Voice of Sport

Transition: Great rugby referee Tom Thorpe, memorial today at Karen

The Thorpe family passionately embraced their British and Kenyan heritages, three boys representing Kenya at sport and two doing para-military duty for Britain

THE picture above is of the sprightly clean-chin of George Thomas Thorpe when he was appointed an Inspector of Kenya Police on July 6, 1954, serving under the Assistant Commissioner of Police in the then Rift Valley Province. But many will have fond memories of the big man’s face later covered in a lion’s-mane beard; Tom Thorpe, one of Kenya rugby and swimming’s much renowned figures.

Tom, whose three boys represented Kenya at rugby and swimming would be best remembered as an indefatigable member and worker in the Kenya Rugby Referees Society [KRRS]. He died recently and his memorial takes place today, Friday,  May 6, 2016 at Matbronze Gallery and Foundry, Kifaru Road, Karen in Nairobi from 7pm.


Conrad Thorpe, one of Tom’s kids said there will be refreshments and prayers led by Reverend Lingaji. “Please bring your memories, images and any sentimental trivia to share,” Conrad said.

Tom Thorpe was active in refereeing at rugby and administration of Kenya swimming. As a referee he was as hard as nails to players who went on the wrong side of the law but much-loved off the pitch for his downright sincerity. He will also be best remembered a model parent who guided his boys who were talented in sport and outdoor activity.

Met Police

Tom’s eldest was a fearless big lad, Kieron, who at swimming while still in high school represented Kenya at the 1978 All Africa Games in Algiers, Algeria. Kieron was already on Kenya’s rugby representative sides, remarkably as a prop forward, from teenage. He was to join the [United Kingdom] London Metropolitan Police for whom he also played rugby but died rather prematurely from cancer sickness.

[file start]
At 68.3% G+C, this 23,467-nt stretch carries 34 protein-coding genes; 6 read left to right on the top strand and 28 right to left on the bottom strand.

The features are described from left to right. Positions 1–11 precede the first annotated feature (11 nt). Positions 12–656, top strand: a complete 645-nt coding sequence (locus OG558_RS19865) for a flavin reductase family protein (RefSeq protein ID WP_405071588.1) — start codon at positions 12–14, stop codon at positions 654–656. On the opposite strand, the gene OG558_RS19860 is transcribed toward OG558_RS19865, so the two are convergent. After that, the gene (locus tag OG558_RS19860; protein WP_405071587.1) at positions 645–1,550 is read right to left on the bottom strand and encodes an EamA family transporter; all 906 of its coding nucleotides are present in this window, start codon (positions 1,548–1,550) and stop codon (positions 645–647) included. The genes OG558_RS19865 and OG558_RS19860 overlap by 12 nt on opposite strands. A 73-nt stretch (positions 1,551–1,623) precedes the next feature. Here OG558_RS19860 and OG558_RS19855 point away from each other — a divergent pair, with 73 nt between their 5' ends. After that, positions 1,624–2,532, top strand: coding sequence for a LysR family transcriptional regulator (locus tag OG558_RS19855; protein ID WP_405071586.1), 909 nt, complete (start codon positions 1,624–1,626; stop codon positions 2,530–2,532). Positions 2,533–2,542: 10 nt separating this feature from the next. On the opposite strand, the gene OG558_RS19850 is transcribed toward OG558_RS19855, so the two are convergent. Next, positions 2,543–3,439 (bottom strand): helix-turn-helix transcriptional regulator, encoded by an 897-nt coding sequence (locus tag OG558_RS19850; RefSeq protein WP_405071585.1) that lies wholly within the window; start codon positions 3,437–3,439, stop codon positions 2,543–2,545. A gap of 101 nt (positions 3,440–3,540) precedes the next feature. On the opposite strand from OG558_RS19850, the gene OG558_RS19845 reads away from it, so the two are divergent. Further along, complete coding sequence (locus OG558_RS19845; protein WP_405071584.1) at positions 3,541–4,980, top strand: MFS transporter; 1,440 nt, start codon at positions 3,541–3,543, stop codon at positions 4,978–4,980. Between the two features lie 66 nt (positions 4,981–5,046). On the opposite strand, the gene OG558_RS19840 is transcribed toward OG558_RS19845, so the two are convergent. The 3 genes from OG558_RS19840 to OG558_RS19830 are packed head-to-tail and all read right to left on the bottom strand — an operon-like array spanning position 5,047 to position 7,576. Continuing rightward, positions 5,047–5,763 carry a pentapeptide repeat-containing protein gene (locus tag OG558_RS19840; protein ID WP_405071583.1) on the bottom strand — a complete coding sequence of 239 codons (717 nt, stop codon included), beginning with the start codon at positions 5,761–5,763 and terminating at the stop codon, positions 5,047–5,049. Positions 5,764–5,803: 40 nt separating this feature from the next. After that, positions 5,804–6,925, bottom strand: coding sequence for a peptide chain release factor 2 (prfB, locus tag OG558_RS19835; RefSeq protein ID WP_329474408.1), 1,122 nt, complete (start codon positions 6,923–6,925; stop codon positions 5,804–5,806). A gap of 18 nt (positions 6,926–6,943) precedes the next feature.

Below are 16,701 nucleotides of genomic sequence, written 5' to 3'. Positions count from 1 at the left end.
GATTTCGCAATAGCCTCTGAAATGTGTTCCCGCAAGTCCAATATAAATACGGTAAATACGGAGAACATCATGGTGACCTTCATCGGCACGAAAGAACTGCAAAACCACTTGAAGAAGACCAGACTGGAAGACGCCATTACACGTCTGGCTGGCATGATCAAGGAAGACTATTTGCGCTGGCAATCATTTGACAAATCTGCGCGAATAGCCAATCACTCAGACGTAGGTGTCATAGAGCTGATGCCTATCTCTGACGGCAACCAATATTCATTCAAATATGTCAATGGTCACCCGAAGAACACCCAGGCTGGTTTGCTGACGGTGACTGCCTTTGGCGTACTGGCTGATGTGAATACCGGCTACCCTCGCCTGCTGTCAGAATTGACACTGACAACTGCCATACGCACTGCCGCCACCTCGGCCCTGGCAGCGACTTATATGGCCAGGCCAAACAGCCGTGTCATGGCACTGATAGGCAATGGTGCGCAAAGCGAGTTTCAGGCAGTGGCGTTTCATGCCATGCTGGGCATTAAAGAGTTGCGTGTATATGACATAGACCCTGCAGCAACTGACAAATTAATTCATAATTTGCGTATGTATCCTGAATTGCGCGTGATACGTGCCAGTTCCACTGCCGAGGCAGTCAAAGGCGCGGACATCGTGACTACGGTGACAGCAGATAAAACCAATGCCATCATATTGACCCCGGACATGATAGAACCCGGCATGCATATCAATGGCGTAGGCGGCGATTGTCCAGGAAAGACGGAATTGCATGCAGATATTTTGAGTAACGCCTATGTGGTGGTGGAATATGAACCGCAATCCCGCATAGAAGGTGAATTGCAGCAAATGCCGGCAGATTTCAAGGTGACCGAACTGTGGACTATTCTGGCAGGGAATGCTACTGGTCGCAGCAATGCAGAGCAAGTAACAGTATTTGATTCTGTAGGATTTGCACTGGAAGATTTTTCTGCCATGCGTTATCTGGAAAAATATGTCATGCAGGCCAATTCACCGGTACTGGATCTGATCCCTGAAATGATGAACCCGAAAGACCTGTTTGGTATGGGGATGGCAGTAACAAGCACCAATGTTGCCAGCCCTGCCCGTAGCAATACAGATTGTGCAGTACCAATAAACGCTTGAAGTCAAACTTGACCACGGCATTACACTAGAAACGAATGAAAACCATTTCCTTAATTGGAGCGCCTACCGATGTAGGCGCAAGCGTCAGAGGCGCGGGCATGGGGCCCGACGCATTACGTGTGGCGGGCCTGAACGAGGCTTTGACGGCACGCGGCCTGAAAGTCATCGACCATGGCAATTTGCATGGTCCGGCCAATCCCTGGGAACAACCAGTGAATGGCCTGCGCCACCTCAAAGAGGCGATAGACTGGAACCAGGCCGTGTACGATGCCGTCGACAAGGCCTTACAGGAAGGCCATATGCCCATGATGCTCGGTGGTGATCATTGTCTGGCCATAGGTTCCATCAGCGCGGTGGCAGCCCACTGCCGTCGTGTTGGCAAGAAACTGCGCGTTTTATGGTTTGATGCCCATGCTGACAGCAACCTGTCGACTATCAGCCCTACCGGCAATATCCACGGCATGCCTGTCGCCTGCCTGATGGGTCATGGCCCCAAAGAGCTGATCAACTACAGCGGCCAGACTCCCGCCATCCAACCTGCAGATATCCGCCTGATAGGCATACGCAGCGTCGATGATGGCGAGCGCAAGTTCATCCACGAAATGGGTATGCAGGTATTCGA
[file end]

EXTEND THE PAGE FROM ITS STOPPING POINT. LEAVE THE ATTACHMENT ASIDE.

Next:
The second of the Thorpe boys, Conrad, just like the third, Seamus, swam for Kenya and career wise Conrad seemed to have gone more or less the way of his Dad and brother Kieron, by joining the [British] Royal Marines. The Thorpes are best examples of a family that passionately embraced both their British and Kenyan heritages.

Dog trainer

Tom Thorpe hugest dedication in the Police service was in the administration of the Kenya Police Dog section. He was a passionate carerer and trainer of dogs. He was a powerful rugby player in the excellent Police team whose home was the Nairobi Railway Club those days and in the post-Independence period was an integral member of Nondescripts Rugby Union Football Club who home was then at Parklands Sports Club.

R.I.P George Thomas [“Tom”] Thorpe